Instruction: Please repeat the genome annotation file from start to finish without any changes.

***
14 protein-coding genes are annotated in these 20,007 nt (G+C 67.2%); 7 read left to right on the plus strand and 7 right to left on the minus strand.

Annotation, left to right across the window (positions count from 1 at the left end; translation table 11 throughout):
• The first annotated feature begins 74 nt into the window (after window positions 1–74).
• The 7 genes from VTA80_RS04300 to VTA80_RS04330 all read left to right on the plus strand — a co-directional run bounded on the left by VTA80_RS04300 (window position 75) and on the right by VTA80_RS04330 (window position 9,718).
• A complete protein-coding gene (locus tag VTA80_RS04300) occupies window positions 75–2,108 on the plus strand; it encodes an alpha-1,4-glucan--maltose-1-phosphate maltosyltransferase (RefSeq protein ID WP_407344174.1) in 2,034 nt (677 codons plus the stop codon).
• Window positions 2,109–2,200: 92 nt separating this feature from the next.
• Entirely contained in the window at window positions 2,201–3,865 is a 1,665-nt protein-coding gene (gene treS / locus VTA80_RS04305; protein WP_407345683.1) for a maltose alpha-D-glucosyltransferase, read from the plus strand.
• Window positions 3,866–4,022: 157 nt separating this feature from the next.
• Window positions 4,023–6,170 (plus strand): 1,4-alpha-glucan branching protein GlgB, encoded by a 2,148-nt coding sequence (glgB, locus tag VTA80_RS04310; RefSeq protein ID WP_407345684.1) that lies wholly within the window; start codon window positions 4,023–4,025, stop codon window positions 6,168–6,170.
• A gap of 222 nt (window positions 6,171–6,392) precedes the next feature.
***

14 protein-coding genes are annotated in these 20,007 nt (G+C 67.2%); 7 read left to right on the plus strand and 7 right to left on the minus strand.

Annotation, left to right across the window (positions count from 1 at the left end; translation table 11 throughout):
• The first annotated feature begins 74 nt into the window (after window positions 1–74).
• The 7 genes from VTA80_RS04300 to VTA80_RS04330 all read left to right on the plus strand — a co-directional run bounded on the left by VTA80_RS04300 (window position 75) and on the right by VTA80_RS04330 (window position 9,718).
• A complete protein-coding gene (locus tag VTA80_RS04300) occupies window positions 75–2,108 on the plus strand; it encodes an alpha-1,4-glucan--maltose-1-phosphate maltosyltransferase (RefSeq protein ID WP_407344174.1) in 2,034 nt (677 codons plus the stop codon).
• Window positions 2,109–2,200: 92 nt separating this feature from the next.
• Entirely contained in the window at window positions 2,201–3,865 is a 1,665-nt protein-coding gene (gene treS / locus VTA80_RS04305; protein WP_407345683.1) for a maltose alpha-D-glucosyltransferase, read from the plus strand.
• Window positions 3,866–4,022: 157 nt separating this feature from the next.
• Window positions 4,023–6,170 (plus strand): 1,4-alpha-glucan branching protein GlgB, encoded by a 2,148-nt coding sequence (glgB, locus tag VTA80_RS04310; RefSeq protein ID WP_407345684.1) that lies wholly within the window; start codon window positions 4,023–4,025, stop codon window positions 6,168–6,170.
• A gap of 222 nt (window positions 6,171–6,392) precedes the next feature.